Fig. 1.

Rank-abundance plots for the Cederberg (CFR) and Manu (Amazon) sites. The triangles (Cederberg, red lines) and circles (Manu, blue lines) show abundance of the ranked species for each site, normalized by total abundance and log transformed. Solid lines show rank abundances predicted by neutral theory for each site, using maximum likelihood parameter estimates. Dashed lines indicate bootstrapped 95% confidence intervals around the predicted rank abundances, quantifying sampling error expected when drawing from a neutral community with known parameters.

We used Bayesian and maximum-likelihood methods to fit the ZSM to species-abundance data from each site (23). Parameter estimates were obtained by using a likelihood derived from the closed-form expression for the ZSM given in Volkov et al. (15), which provides the predicted distribution of abundances for a sample of species from a neutral community. To obtain Bayesian parameter estimates, uninformative priors were placed on the parameters (23).

Bayesian estimates of m for the CFR ranged from 0.0018 to 0.045, which is about two orders of magnitude lower than the estimates for the rain forest sites (0.54 for Yasuní, 0.55 for Manu, and 0.1 for BCI) (Fig. 2 and Table 2). The maximum likelihood estimates for the parameters were consistent with the Bayesian results (Table 2). None of the credible intervals of the CFR estimates of m overlapped those of the Amazon estimates. Within the CFR, the lowest migration estimate is for Cape Hangklip, which is one of the most diverse areas of the CFR (2, 25). Zuurberg, at the eastern edge of the CFR, had much higher estimates of m, approaching those of BCI in Panama.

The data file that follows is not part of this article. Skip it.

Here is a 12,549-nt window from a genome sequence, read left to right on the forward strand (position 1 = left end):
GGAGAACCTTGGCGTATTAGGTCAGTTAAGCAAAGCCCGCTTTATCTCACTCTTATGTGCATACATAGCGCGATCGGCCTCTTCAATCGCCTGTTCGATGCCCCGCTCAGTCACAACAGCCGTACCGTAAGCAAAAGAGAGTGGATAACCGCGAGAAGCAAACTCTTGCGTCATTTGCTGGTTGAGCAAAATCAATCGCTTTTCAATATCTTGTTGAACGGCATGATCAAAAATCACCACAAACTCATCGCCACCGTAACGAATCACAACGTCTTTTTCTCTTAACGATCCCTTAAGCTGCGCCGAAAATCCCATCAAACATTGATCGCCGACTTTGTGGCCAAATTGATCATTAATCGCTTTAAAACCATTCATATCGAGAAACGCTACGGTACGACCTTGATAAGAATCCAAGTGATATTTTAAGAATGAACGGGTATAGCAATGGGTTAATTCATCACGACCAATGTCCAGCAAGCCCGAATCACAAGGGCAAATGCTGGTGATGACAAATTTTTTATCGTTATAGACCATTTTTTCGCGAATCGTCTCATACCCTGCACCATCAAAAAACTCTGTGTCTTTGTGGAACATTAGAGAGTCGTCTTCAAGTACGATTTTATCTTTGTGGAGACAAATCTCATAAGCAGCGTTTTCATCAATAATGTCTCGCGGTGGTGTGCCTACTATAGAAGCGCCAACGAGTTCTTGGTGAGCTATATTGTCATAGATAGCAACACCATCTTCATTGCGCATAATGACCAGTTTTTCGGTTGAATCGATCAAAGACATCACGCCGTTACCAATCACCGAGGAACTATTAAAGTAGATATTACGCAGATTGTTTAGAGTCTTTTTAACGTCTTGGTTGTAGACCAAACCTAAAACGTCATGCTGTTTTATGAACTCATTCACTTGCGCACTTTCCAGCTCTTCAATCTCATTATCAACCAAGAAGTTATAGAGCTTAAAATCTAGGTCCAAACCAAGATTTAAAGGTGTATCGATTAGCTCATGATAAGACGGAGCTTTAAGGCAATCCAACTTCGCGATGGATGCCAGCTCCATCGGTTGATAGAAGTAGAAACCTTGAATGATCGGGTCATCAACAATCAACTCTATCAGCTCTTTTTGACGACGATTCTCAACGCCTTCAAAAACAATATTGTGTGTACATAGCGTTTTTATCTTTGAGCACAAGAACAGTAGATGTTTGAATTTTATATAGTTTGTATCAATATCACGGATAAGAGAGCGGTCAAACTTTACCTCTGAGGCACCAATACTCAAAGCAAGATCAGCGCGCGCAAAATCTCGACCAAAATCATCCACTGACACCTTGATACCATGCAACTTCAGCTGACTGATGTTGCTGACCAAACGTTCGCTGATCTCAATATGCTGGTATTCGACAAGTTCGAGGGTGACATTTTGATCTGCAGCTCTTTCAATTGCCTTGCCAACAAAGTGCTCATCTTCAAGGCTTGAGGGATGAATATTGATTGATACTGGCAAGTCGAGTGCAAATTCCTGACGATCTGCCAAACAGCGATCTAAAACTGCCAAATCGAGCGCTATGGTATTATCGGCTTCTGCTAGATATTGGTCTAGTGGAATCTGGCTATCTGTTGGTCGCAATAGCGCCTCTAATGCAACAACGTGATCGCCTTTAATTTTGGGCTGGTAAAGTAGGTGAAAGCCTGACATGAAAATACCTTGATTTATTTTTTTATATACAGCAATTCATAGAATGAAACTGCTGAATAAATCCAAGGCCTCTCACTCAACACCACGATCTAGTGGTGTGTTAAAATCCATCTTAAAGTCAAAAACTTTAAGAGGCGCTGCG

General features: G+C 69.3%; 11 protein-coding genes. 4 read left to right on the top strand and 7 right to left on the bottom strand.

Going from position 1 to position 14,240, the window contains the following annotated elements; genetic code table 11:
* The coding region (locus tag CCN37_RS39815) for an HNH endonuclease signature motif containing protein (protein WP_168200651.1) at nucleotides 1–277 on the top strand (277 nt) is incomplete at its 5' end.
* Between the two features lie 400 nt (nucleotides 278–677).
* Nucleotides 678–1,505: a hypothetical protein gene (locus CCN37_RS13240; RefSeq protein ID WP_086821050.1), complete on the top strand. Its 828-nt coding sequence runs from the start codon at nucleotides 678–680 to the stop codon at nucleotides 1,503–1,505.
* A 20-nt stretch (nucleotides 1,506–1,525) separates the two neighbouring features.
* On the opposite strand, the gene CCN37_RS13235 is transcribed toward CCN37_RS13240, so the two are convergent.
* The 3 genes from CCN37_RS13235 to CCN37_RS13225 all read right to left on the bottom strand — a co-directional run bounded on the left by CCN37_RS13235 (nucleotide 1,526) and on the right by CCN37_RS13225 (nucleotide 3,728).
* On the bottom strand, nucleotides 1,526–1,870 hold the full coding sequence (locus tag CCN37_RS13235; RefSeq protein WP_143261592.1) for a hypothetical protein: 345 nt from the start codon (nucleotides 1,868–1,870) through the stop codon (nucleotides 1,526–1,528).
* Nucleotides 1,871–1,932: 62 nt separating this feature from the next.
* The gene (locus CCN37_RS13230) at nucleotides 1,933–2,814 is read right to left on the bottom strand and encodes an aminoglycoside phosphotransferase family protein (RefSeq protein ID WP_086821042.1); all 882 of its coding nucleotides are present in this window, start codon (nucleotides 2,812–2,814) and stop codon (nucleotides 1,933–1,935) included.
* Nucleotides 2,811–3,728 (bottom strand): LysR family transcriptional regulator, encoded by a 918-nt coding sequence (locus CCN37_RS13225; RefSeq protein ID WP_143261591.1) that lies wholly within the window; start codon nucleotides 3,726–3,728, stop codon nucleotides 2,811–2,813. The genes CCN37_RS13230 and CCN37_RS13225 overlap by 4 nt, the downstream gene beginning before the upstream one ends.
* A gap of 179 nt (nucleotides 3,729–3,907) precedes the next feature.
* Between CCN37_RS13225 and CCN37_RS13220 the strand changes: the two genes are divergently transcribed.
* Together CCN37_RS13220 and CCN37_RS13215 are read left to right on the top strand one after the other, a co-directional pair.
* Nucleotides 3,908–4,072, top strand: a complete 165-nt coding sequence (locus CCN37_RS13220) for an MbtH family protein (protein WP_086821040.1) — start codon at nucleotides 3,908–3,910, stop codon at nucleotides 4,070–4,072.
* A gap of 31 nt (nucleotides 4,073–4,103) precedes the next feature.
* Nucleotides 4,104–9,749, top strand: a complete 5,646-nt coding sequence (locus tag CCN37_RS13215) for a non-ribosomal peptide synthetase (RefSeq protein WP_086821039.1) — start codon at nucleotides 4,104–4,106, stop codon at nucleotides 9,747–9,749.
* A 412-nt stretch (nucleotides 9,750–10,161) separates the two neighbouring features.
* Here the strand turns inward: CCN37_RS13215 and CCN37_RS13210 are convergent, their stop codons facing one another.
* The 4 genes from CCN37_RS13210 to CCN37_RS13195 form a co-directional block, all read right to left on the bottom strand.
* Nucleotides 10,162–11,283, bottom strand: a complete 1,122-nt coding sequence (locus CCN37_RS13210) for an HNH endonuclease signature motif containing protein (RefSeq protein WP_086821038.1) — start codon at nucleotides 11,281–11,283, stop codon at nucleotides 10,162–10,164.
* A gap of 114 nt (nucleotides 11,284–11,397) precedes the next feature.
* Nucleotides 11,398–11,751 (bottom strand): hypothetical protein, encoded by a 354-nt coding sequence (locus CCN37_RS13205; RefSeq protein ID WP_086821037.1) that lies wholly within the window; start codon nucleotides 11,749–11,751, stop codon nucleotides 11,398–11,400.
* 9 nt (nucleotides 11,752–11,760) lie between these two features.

Fig. 2.

Bayesian estimates of the ZSM parameters m (upper two panels) and Θ (lower two panels). Posterior densities for tropical rain forest sites are shown in gray and CFR sites are shown in black. (A) The low-m sites: Cape Hangklip (solid black line) and Cederberg (dashed black). (B) The higher-m sites: Zuurberg (dotted black), Barro Colorado Island (dashed gray), Yasuní (dotted gray), and Manu (solid gray). (C) Zuurberg (dotted black line), BCI (dashed gray line), Yasuní (dotted gray), and Manu (solid gray). (D) Cederberg (dashed black) and Cape Hangklip (solid black).

Table 2.

Parameter estimates under neutral theory ZSM distribution. Estimates for neutral theory parameters Θ and m are shown. Both maximum likelihood estimates (MLE) and Bayesian estimates [posterior (Post.) mode] are presented; the 0.025 and 0.975 quantiles for the Bayesian estimates quantify the uncertainty associated with the estimates.

Site Θ m
MLE Post. mode 0.025 quantile 0.975 quantile MLE Post. Mode 0.025 quantile 0.975 quantile